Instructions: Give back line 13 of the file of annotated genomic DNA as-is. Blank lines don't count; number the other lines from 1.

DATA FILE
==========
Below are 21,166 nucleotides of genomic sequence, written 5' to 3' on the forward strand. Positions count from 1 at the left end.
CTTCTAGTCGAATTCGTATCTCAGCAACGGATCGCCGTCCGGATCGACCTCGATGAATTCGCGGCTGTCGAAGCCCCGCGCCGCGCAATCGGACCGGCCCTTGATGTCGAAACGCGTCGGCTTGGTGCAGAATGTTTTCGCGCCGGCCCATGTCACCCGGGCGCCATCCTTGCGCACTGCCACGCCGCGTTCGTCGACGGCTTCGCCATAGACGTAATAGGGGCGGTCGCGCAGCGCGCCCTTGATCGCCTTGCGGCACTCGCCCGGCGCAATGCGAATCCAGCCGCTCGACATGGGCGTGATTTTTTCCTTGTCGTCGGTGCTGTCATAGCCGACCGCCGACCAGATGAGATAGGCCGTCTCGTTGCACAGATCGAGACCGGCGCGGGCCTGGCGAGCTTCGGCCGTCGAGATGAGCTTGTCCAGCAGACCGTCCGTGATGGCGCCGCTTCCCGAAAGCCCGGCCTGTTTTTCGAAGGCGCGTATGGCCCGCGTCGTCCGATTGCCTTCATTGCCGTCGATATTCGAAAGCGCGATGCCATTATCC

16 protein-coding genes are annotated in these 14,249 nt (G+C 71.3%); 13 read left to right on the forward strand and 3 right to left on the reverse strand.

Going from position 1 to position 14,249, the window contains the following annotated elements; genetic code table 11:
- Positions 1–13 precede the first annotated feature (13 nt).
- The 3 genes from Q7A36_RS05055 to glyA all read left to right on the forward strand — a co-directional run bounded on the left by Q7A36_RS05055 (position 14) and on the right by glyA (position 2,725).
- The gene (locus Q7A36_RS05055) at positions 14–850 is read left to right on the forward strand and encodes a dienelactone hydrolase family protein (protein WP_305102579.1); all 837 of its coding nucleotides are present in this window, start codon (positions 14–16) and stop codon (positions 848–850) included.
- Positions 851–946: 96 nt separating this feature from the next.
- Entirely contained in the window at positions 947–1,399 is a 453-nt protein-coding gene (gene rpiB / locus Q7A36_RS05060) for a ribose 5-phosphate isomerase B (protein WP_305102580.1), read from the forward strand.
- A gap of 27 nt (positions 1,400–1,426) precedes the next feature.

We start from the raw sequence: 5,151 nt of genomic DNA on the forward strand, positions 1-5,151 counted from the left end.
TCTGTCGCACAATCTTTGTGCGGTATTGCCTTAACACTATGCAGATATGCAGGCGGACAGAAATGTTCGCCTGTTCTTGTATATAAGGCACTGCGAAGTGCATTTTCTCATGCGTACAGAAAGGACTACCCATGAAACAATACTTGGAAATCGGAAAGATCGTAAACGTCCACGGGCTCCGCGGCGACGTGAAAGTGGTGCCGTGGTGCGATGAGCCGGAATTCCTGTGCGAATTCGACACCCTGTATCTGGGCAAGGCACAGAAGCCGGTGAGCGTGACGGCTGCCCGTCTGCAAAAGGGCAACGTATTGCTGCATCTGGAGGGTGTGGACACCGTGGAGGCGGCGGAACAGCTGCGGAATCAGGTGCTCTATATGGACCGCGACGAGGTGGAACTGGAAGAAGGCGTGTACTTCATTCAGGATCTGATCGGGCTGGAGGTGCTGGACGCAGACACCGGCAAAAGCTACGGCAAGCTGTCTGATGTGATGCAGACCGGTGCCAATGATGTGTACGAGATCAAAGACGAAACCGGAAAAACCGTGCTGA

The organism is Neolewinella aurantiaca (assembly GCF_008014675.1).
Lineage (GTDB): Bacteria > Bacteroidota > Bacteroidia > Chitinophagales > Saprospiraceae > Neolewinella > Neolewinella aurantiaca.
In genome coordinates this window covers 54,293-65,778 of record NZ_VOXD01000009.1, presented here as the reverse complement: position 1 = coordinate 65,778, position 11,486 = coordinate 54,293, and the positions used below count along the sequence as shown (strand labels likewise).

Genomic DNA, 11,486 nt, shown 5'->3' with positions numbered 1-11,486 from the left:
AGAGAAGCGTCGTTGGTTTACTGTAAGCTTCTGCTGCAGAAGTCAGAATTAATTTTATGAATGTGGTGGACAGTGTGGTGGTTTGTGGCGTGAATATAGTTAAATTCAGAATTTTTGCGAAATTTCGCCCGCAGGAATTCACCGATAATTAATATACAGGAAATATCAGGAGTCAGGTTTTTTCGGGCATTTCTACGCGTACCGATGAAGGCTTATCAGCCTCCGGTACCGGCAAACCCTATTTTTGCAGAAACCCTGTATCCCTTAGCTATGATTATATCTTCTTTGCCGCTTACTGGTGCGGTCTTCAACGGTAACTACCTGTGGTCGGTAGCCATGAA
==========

The organism is Neolewinella aurantiaca (assembly GCF_008014675.1).